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Publication numberUS9354050 B2
Publication typeGrant
Application numberUS 12/523,149
PCT numberPCT/US2007/009136
Publication date31 May 2016
Filing date12 Apr 2007
Priority date12 Apr 2007
Also published asUS20100076688, WO2008127237A1
Publication number12523149, 523149, PCT/2007/9136, PCT/US/2007/009136, PCT/US/2007/09136, PCT/US/7/009136, PCT/US/7/09136, PCT/US2007/009136, PCT/US2007/09136, PCT/US2007009136, PCT/US200709136, PCT/US7/009136, PCT/US7/09136, PCT/US7009136, PCT/US709136, US 9354050 B2, US 9354050B2, US-B2-9354050, US9354050 B2, US9354050B2
InventorsGordon L. Moake
Original AssigneeHalliburton Energy Services, Inc.
Export CitationBiBTeX, EndNote, RefMan
External Links: USPTO, USPTO Assignment, Espacenet
Borehole characterization
US 9354050 B2
Abstract
In some embodiments, apparatus and systems, as well as methods, may operate to acquire borehole standoff data (321), segregate the standoff data into a plurality of azimuthal bins (363), derive a plurality of diameters from the standoff data in the bins, determine an average borehole diameter from the plurality of diameters (367), calculate a standard deviation from the average borehole diameter (375), and compute a caliper measurement (383), a major elliptical axis length, and a minor elliptical axis length based on the average borehole diameter and the standard deviation (387).
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Claims(42)
What is claimed is:
1. A method, comprising:
launching a signal into a borehole and acquiring a signal returned from the launching using one or more measurement tools disposed in the borehole;
acquiring borehole standoff data using acquisition logic circuitry to transform the acquired signals into the borehole standoff data;
segregating the borehole standoff data into a plurality of azimuthal bins;
deriving a plurality of diameters from the borehole standoff data in the plurality of azimuthal bins; and
determining a caliper measurement as a combination of an average of the plurality of diameters and a standard deviation of the plurality of diameters, the standard deviation generated with respect to a population comprising the plurality of diameters.
2. The method of claim 1, comprising:
acquiring the borehole standoff data using a single rotating transducer.
3. The method of claim 1, comprising:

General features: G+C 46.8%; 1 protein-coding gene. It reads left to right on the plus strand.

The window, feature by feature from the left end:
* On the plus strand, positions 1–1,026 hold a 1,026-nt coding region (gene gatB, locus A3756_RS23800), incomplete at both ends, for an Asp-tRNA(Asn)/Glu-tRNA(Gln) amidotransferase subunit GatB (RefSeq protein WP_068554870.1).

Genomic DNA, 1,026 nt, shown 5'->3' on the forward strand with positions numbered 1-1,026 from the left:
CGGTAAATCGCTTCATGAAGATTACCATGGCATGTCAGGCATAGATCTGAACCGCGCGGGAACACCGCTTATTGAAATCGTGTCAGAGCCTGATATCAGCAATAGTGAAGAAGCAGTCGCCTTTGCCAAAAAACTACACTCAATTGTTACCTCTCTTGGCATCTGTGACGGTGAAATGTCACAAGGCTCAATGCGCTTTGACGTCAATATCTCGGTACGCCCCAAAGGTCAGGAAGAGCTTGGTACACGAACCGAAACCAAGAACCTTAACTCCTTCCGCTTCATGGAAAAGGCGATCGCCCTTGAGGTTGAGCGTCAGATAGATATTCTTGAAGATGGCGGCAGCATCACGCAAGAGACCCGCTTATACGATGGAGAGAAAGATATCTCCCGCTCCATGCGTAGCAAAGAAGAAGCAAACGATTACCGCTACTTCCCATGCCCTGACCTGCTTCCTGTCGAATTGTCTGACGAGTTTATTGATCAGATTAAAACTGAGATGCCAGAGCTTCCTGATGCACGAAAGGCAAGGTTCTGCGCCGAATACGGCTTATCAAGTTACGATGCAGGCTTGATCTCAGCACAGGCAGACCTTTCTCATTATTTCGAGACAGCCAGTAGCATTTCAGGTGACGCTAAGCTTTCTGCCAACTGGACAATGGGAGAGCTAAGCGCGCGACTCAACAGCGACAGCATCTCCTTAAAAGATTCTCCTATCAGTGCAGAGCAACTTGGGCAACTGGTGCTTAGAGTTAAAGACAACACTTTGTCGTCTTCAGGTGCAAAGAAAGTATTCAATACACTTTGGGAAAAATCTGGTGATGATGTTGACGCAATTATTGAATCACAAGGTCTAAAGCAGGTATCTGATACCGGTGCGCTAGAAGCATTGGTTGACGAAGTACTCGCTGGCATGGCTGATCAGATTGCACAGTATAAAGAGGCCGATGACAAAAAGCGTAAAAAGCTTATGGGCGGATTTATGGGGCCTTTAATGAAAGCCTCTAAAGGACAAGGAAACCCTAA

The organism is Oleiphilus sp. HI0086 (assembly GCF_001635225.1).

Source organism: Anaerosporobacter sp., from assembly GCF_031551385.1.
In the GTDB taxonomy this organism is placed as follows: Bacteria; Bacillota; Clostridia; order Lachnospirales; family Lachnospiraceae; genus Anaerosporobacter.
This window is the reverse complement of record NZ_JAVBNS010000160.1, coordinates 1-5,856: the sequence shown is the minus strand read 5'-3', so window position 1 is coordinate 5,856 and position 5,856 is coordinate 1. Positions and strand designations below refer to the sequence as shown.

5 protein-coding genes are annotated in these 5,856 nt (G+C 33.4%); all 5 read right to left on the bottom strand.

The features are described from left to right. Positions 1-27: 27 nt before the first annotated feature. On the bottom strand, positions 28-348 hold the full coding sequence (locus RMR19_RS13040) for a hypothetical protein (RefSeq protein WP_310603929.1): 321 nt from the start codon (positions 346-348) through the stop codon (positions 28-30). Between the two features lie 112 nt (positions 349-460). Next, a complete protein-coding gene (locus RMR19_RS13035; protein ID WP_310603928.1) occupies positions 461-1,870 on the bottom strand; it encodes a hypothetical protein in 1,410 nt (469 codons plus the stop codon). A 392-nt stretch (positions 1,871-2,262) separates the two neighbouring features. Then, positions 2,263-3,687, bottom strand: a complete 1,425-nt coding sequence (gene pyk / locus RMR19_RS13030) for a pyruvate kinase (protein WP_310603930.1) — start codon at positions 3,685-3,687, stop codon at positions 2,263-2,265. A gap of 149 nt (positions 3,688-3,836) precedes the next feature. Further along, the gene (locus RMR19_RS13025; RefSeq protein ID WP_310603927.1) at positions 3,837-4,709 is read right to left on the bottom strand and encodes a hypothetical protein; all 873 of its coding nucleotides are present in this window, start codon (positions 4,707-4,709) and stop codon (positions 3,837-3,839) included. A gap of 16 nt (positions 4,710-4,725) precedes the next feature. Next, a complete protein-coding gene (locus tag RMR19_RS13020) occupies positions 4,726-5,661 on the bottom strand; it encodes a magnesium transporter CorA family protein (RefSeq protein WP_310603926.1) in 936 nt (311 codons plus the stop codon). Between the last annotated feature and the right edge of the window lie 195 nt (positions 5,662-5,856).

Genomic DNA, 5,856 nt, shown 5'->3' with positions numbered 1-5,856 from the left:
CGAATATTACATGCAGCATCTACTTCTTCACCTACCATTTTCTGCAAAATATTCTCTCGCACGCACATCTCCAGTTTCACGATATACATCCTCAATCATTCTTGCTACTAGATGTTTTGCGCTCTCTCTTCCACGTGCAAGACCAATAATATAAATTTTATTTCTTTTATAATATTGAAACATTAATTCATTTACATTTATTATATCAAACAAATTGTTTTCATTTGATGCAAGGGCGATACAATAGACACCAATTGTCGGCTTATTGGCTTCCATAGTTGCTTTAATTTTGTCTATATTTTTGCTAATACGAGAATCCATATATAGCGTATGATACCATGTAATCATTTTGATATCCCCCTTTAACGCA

acquiring the borehole standoff data using a gamma-gamma density tool.
4. The method of claim 1, wherein the determining comprises:
selecting a mid value of the plurality of diameters as the average.
5. The method of claim 1, wherein the plurality of diameters are derived from the borehole standoff data in opposing ones of the plurality of azimuthal bins, the plurality of azimuthal bins being an even number of azimuthal bins greater than four and arranged based on direction.
6. The method of claim 1, wherein segregating borehole standoff data into a plurality of azimuthal bins comprises:
segregating borehole standoff data as a function of any one of magnetic azimuth, true azimuth, and magnetic toolface.
7. The method of claim 1, comprising:
transmitting the caliper measurement above ground.
8. The method of claim 7, comprising:
receiving the caliper measurement as a received caliper measurement; and
using the received caliper measurement in a log.
9. A method, comprising:
launching signals into a borehole and acquiring signals returned from the launching using one or more measurement tools disposed in the borehole;
acquiring borehole standoff data using acquisition logic circuitry to transform the acquired signals into the borehole standoff data;
segregating the borehole standoff data into a plurality of azimuthal bins;
deriving a plurality of diameters from the borehole standoff data in the plurality of azimuthal bins;
determining an average borehole diameter from the plurality of diameters;
calculating a standard deviation of the plurality of diameters from the average borehole diameter, the standard deviation generated with respect to a population comprising the plurality of diameters; and
computing a major elliptical axis length and a minor elliptical axis length of an ellipse based on the average borehole diameter and the standard deviation, the ellipse approximating a contour of a borehole wall correlated to the borehole standoff data.
10. The method of claim 9, comprising:
acquiring the borehole standoff data during at least one revolution of a single rotating transducer.
11. The method of claim 9, wherein deriving the plurality of diameters comprises:
deriving the plurality of diameters from the borehole standoff data in opposing ones of the plurality of azimuthal bins.
12. The method of claim 9, comprising:
determining a first average standoff value within each one of the plurality of azimuthal bins.
13. The method of claim 9, wherein deriving the plurality of diameters comprises:
adding a first average standoff value from a first one of the plurality of azimuthal bins to a first average standoff value from a second one of the plurality of azimuthal bins, and a tool diameter.
14. The method of claim 12, comprising:
determining a second average standoff value within a subset of the plurality of azimuthal bins; and
determining, within the subset of the plurality of azimuthal bins, a combined average value of the first average standoff value and the second average standoff value.